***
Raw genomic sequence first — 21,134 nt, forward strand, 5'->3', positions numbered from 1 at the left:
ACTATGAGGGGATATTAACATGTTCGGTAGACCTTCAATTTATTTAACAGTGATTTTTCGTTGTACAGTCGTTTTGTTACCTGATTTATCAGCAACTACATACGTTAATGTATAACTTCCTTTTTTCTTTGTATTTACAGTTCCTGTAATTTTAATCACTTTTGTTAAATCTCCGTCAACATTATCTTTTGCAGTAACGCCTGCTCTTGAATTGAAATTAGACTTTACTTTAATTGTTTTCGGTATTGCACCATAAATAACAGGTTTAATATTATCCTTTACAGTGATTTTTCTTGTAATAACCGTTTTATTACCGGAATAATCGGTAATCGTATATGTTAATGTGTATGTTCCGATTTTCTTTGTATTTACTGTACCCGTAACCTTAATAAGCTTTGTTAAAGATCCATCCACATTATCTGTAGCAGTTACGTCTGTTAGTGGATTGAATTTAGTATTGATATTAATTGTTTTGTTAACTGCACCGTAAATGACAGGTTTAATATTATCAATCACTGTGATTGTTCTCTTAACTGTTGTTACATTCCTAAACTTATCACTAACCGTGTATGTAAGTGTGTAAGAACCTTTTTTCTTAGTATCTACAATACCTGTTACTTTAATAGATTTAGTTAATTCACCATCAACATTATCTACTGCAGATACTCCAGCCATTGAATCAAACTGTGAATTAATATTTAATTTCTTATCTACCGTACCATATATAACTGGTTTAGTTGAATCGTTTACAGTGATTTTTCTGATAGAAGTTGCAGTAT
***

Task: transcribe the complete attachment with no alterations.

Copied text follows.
Raw genomic sequence first — 21,134 nt, forward strand, 5'->3', positions numbered from 1 at the left:
ACTATGAGGGGATATTAACATGTTCGGTAGACCTTCAATTTATTTAACAGTGATTTTTCGTTGTACAGTCGTTTTGTTACCTGATTTATCAGCAACTACATACGTTAATGTATAACTTCCTTTTTTCTTTGTATTTACAGTTCCTGTAATTTTAATCACTTTTGTTAAATCTCCGTCAACATTATCTTTTGCAGTAACGCCTGCTCTTGAATTGAAATTAGACTTTACTTTAATTGTTTTCGGTATTGCACCATAAATAACAGGTTTAATATTATCCTTTACAGTGATTTTTCTTGTAATAACCGTTTTATTACCGGAATAATCGGTAATCGTATATGTTAATGTGTATGTTCCGATTTTCTTTGTATTTACTGTACCCGTAACCTTAATAAGCTTTGTTAAAGATCCATCCACATTATCTGTAGCAGTTACGTCTGTTAGTGGATTGAATTTAGTATTGATATTAATTGTTTTGTTAACTGCACCGTAAATGACAGGTTTAATATTATCAATCACTGTGATTGTTCTCTTAACTGTTGTTACATTCCTAAACTTATCACTAACCGTGTATGTAAGTGTGTAAGAACCTTTTTTCTTAGTATCTACAATACCTGTTACTTTAATAGATTTAGTTAATTCACCATCAACATTATCTACTGCAGATACTCCAGCCATTGAATCAAACTGTGAATTAATATTTAATTTCTTATCTACCGTACCATATATAACTGGTTTAGTTGAATCGTTTACAGTGATTTTTCTGATAGAAGTTGCAGTAT